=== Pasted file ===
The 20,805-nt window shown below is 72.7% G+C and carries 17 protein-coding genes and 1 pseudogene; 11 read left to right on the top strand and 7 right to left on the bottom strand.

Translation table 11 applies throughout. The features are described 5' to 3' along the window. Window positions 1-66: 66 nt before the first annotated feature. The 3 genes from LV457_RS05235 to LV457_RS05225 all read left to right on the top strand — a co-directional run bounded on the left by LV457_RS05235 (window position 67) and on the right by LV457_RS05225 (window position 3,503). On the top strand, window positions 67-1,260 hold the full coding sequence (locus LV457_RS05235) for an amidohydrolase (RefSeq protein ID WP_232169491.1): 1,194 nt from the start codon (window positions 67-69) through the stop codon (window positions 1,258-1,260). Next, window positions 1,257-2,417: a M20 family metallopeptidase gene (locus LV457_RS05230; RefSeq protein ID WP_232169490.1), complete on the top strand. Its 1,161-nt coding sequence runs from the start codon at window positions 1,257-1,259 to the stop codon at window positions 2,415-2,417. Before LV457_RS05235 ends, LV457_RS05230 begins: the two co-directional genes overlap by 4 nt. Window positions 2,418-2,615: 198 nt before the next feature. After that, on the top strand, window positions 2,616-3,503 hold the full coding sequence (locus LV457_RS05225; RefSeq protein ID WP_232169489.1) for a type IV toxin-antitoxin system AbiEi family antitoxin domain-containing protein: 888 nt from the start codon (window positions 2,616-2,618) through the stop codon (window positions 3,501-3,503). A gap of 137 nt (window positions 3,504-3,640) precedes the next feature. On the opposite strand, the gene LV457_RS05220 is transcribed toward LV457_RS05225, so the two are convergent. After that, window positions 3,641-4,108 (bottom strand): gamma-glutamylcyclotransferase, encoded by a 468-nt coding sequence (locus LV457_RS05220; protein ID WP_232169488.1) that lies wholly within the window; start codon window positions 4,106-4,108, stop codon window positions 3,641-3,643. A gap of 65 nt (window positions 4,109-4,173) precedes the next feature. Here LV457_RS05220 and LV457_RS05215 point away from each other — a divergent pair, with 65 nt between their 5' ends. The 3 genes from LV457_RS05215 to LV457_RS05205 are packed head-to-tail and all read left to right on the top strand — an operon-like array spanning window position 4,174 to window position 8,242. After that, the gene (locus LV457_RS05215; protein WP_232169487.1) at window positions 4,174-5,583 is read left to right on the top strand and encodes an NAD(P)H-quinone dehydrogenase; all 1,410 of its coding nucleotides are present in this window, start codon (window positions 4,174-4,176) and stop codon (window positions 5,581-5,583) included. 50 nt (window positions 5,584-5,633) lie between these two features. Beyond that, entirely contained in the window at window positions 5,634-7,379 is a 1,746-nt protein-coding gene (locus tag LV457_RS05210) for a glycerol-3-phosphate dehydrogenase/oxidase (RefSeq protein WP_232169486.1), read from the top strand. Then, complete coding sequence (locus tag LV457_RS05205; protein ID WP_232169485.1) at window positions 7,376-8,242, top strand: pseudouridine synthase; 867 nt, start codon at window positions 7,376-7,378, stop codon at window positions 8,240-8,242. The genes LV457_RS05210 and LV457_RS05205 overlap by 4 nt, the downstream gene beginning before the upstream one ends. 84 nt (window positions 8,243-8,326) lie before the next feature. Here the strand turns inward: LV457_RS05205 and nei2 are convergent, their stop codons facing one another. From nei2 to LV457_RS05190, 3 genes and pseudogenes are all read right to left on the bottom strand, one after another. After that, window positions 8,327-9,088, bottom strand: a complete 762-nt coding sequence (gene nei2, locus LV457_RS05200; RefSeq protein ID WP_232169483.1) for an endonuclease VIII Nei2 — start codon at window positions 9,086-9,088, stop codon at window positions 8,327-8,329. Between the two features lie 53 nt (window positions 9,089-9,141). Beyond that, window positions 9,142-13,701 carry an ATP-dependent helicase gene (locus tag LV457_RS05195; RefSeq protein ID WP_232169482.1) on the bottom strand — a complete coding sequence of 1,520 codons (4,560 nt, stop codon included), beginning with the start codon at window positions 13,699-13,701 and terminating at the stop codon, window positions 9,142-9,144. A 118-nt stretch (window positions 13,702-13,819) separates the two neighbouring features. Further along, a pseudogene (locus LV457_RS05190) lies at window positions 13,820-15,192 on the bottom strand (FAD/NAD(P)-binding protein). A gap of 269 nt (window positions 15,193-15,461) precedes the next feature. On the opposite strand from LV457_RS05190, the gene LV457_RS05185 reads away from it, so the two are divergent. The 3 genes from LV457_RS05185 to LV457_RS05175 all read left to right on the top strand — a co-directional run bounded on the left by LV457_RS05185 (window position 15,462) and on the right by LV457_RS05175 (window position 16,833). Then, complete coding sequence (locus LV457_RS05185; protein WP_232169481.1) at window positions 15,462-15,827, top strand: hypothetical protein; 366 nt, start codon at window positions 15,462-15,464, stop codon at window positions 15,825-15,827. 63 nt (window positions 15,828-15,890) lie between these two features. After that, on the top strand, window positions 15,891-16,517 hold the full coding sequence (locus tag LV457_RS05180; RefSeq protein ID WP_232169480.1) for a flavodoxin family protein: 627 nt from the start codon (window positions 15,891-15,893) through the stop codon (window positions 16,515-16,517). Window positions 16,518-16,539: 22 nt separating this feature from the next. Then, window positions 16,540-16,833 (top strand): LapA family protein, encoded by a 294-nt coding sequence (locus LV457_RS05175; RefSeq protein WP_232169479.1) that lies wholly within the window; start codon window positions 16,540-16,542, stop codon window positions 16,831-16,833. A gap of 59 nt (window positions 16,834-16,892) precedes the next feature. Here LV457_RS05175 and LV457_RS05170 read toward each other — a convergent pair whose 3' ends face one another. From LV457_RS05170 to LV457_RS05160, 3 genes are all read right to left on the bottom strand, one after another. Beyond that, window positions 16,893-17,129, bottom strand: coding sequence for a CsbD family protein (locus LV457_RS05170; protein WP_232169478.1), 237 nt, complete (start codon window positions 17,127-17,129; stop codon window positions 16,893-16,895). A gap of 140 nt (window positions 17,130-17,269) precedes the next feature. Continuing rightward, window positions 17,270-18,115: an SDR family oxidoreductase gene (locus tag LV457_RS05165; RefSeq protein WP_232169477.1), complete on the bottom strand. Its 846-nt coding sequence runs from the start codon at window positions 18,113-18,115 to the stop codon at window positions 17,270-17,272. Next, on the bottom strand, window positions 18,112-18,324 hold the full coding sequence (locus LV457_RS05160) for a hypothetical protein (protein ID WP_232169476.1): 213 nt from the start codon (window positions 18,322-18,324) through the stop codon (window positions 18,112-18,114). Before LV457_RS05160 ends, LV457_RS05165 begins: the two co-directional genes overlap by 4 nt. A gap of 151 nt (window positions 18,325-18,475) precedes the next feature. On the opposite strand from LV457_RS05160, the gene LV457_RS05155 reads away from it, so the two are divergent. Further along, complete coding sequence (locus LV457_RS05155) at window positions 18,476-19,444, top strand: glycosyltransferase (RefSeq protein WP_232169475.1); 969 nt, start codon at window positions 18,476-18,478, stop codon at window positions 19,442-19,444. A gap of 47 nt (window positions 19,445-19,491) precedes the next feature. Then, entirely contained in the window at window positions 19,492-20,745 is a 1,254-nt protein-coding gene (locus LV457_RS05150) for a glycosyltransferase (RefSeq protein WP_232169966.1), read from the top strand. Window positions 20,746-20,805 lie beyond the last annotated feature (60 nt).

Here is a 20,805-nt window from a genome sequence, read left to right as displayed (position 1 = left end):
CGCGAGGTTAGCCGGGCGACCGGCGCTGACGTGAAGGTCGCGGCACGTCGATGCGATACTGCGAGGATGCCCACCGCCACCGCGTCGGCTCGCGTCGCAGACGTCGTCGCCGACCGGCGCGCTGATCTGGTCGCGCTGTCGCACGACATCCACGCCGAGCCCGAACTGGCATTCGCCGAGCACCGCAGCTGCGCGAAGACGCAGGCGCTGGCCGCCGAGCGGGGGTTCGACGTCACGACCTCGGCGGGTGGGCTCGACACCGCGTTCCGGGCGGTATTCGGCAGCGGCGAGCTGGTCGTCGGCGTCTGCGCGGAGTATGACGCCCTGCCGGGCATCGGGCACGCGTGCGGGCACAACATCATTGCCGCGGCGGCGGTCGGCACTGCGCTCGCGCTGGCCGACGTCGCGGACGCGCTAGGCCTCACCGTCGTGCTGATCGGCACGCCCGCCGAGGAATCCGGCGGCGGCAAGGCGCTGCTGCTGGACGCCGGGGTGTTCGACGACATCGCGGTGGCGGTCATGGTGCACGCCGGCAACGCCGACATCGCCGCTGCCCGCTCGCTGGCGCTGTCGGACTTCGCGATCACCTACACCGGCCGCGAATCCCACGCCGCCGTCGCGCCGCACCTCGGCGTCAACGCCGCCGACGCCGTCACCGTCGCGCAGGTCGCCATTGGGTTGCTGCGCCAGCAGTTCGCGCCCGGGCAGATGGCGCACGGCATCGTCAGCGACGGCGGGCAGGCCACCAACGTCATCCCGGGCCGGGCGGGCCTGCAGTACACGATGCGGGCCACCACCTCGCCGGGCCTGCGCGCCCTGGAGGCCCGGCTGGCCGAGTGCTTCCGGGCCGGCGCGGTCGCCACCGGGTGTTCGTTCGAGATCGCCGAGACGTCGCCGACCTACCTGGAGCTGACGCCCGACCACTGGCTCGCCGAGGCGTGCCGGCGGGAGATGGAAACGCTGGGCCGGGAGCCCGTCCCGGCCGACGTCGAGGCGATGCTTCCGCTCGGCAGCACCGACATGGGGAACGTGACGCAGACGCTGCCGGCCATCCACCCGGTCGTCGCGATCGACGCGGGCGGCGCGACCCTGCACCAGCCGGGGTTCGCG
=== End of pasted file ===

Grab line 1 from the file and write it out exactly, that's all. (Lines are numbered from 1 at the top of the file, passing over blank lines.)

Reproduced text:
The 20,805-nt window shown below is 72.7% G+C and carries 17 protein-coding genes and 1 pseudogene; 11 read left to right on the top strand and 7 right to left on the bottom strand.